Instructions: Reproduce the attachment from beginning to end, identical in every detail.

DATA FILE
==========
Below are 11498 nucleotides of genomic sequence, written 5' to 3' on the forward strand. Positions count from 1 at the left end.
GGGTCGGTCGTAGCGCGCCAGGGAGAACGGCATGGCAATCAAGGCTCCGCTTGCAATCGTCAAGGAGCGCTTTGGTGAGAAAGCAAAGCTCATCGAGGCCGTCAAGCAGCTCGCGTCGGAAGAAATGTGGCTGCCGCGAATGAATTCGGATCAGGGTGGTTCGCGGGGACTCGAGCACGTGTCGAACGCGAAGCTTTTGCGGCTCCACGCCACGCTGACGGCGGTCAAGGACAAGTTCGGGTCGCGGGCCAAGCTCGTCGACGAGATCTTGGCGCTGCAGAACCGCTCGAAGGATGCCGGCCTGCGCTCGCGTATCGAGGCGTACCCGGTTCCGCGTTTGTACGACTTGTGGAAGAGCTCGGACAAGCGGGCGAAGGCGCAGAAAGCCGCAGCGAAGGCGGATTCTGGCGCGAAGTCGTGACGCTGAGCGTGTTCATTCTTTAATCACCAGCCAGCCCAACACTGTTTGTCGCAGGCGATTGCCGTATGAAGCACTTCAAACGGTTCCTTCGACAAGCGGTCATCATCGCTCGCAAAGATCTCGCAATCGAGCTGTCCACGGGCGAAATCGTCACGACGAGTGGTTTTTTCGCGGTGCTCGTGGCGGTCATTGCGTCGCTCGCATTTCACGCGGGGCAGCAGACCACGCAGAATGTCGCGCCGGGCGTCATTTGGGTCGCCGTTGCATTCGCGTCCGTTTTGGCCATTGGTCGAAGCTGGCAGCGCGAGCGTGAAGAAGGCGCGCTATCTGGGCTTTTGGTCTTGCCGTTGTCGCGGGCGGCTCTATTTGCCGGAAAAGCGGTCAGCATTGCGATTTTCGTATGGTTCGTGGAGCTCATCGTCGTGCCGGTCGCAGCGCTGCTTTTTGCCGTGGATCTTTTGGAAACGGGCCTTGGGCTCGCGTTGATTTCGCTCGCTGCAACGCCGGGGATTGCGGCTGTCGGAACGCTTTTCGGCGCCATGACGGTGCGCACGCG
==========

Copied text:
Below are 11498 nucleotides of genomic sequence, written 5' to 3' on the forward strand. Positions count from 1 at the left end.
GGGTCGGTCGTAGCGCGCCAGGGAGAACGGCATGGCAATCAAGGCTCCGCTTGCAATCGTCAAGGAGCGCTTTGGTGAGAAAGCAAAGCTCATCGAGGCCGTCAAGCAGCTCGCGTCGGAAGAAATGTGGCTGCCGCGAATGAATTCGGATCAGGGTGGTTCGCGGGGACTCGAGCACGTGTCGAACGCGAAGCTTTTGCGGCTCCACGCCACGCTGACGGCGGTCAAGGACAAGTTCGGGTCGCGGGCCAAGCTCGTCGACGAGATCTTGGCGCTGCAGAACCGCTCGAAGGATGCCGGCCTGCGCTCGCGTATCGAGGCGTACCCGGTTCCGCGTTTGTACGACTTGTGGAAGAGCTCGGACAAGCGGGCGAAGGCGCAGAAAGCCGCAGCGAAGGCGGATTCTGGCGCGAAGTCGTGACGCTGAGCGTGTTCATTCTTTAATCACCAGCCAGCCCAACACTGTTTGTCGCAGGCGATTGCCGTATGAAGCACTTCAAACGGTTCCTTCGACAAGCGGTCATCATCGCTCGCAAAGATCTCGCAATCGAGCTGTCCACGGGCGAAATCGTCACGACGAGTGGTTTTTTCGCGGTGCTCGTGGCGGTCATTGCGTCGCTCGCATTTCACGCGGGGCAGCAGACCACGCAGAATGTCGCGCCGGGCGTCATTTGGGTCGCCGTTGCATTCGCGTCCGTTTTGGCCATTGGTCGAAGCTGGCAGCGCGAGCGTGAAGAAGGCGCGCTATCTGGGCTTTTGGTCTTGCCGTTGTCGCGGGCGGCTCTATTTGCCGGAAAAGCGGTCAGCATTGCGATTTTCGTATGGTTCGTGGAGCTCATCGTCGTGCCGGTCGCAGCGCTGCTTTTTGCCGTGGATCTTTTGGAAACGGGCCTTGGGCTCGCGTTGATTTCGCTCGCTGCAACGCCGGGGATTGCGGCTGTCGGAACGCTTTTCGGCGCCATGACGGTGCGCACGCG